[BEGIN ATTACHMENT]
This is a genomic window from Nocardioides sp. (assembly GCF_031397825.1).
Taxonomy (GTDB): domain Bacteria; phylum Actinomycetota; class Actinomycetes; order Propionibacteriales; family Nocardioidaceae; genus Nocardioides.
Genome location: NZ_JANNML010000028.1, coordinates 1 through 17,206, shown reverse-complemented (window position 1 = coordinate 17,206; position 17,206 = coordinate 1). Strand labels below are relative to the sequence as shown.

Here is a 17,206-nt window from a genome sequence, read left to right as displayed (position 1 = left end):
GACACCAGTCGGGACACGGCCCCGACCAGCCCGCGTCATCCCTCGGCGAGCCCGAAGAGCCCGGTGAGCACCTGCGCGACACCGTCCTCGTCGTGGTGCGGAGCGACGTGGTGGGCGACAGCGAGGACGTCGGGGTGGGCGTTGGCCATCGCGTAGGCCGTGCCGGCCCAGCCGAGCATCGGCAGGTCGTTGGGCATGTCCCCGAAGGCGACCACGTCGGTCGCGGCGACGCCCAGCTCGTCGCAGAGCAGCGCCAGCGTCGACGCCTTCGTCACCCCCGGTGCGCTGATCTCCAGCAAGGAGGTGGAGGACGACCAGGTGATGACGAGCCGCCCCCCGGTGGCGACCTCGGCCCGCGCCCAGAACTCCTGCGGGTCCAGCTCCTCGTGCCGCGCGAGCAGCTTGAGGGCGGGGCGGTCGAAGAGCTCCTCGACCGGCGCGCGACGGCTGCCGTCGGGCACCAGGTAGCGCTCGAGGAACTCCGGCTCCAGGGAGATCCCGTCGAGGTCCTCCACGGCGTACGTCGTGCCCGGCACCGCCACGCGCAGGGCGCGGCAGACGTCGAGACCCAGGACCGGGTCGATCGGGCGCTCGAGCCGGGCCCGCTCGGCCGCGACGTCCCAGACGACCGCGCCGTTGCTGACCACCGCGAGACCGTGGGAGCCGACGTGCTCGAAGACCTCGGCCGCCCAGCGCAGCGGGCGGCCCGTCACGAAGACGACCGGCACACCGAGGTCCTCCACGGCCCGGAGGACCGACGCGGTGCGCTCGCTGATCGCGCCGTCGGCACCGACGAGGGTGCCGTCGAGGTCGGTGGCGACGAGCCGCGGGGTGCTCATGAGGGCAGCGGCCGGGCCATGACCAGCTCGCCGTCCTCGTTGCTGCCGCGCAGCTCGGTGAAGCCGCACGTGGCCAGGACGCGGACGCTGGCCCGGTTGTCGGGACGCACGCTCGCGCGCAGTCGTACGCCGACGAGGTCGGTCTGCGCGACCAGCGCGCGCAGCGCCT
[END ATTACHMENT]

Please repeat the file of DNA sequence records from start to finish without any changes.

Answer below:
This is a genomic window from Nocardioides sp. (assembly GCF_031397825.1).
Taxonomy (GTDB): domain Bacteria; phylum Actinomycetota; class Actinomycetes; order Propionibacteriales; family Nocardioidaceae; genus Nocardioides.
Genome location: NZ_JANNML010000028.1, coordinates 1 through 17,206, shown reverse-complemented (window position 1 = coordinate 17,206; position 17,206 = coordinate 1). Strand labels below are relative to the sequence as shown.

Here is a 17,206-nt window from a genome sequence, read left to right as displayed (position 1 = left end):
GACACCAGTCGGGACACGGCCCCGACCAGCCCGCGTCATCCCTCGGCGAGCCCGAAGAGCCCGGTGAGCACCTGCGCGACACCGTCCTCGTCGTGGTGCGGAGCGACGTGGTGGGCGACAGCGAGGACGTCGGGGTGGGCGTTGGCCATCGCGTAGGCCGTGCCGGCCCAGCCGAGCATCGGCAGGTCGTTGGGCATGTCCCCGAAGGCGACCACGTCGGTCGCGGCGACGCCCAGCTCGTCGCAGAGCAGCGCCAGCGTCGACGCCTTCGTCACCCCCGGTGCGCTGATCTCCAGCAAGGAGGTGGAGGACGACCAGGTGATGACGAGCCGCCCCCCGGTGGCGACCTCGGCCCGCGCCCAGAACTCCTGCGGGTCCAGCTCCTCGTGCCGCGCGAGCAGCTTGAGGGCGGGGCGGTCGAAGAGCTCCTCGACCGGCGCGCGACGGCTGCCGTCGGGCACCAGGTAGCGCTCGAGGAACTCCGGCTCCAGGGAGATCCCGTCGAGGTCCTCCACGGCGTACGTCGTGCCCGGCACCGCCACGCGCAGGGCGCGGCAGACGTCGAGACCCAGGACCGGGTCGATCGGGCGCTCGAGCCGGGCCCGCTCGGCCGCGACGTCCCAGACGACCGCGCCGTTGCTGACCACCGCGAGACCGTGGGAGCCGACGTGCTCGAAGACCTCGGCCGCCCAGCGCAGCGGGCGGCCCGTCACGAAGACGACCGGCACACCGAGGTCCTCCACGGCCCGGAGGACCGACGCGGTGCGCTCGCTGATCGCGCCGTCGGCACCGACGAGGGTGCCGTCGAGGTCGGTGGCGACGAGCCGCGGGGTGCTCATGAGGGCAGCGGCCGGGCCATGACCAGCTCGCCGTCCTCGTTGCTGCCGCGCAGCTCGGTGAAGCCGCACGTGGCCAGGACGCGGACGCTGGCCCGGTTGTCGGGACGCACGCTCGCGCGCAGTCGTACGCCGACGAGGTCGGTCTGCGCGACCAGCGCGCGCAGCGCCT